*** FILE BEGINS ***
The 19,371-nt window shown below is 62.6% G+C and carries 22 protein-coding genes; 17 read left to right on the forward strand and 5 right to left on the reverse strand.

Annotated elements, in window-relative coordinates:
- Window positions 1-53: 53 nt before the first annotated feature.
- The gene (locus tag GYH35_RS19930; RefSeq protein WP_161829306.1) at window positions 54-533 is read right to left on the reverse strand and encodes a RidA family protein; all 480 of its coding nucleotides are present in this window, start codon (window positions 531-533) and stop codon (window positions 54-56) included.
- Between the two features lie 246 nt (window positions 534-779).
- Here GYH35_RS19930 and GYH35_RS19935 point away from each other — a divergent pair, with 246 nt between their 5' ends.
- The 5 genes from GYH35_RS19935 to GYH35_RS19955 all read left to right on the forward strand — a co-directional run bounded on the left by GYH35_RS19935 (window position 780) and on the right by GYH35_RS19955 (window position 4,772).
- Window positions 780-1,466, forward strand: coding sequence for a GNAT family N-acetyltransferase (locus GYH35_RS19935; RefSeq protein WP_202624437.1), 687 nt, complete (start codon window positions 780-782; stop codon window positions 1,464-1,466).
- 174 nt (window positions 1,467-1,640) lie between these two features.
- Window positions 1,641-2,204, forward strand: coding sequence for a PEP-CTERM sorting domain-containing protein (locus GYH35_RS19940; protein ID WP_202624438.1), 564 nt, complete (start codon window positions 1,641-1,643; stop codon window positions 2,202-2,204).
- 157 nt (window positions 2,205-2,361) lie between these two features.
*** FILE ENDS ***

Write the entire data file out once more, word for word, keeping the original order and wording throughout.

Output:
The 19,371-nt window shown below is 62.6% G+C and carries 22 protein-coding genes; 17 read left to right on the forward strand and 5 right to left on the reverse strand.

Annotated elements, in window-relative coordinates:
- Window positions 1-53: 53 nt before the first annotated feature.
- The gene (locus tag GYH35_RS19930; RefSeq protein WP_161829306.1) at window positions 54-533 is read right to left on the reverse strand and encodes a RidA family protein; all 480 of its coding nucleotides are present in this window, start codon (window positions 531-533) and stop codon (window positions 54-56) included.
- Between the two features lie 246 nt (window positions 534-779).
- Here GYH35_RS19930 and GYH35_RS19935 point away from each other — a divergent pair, with 246 nt between their 5' ends.
- The 5 genes from GYH35_RS19935 to GYH35_RS19955 all read left to right on the forward strand — a co-directional run bounded on the left by GYH35_RS19935 (window position 780) and on the right by GYH35_RS19955 (window position 4,772).
- Window positions 780-1,466, forward strand: coding sequence for a GNAT family N-acetyltransferase (locus GYH35_RS19935; RefSeq protein WP_202624437.1), 687 nt, complete (start codon window positions 780-782; stop codon window positions 1,464-1,466).
- 174 nt (window positions 1,467-1,640) lie between these two features.
- Window positions 1,641-2,204, forward strand: coding sequence for a PEP-CTERM sorting domain-containing protein (locus GYH35_RS19940; protein ID WP_202624438.1), 564 nt, complete (start codon window positions 1,641-1,643; stop codon window positions 2,202-2,204).
- 157 nt (window positions 2,205-2,361) lie between these two features.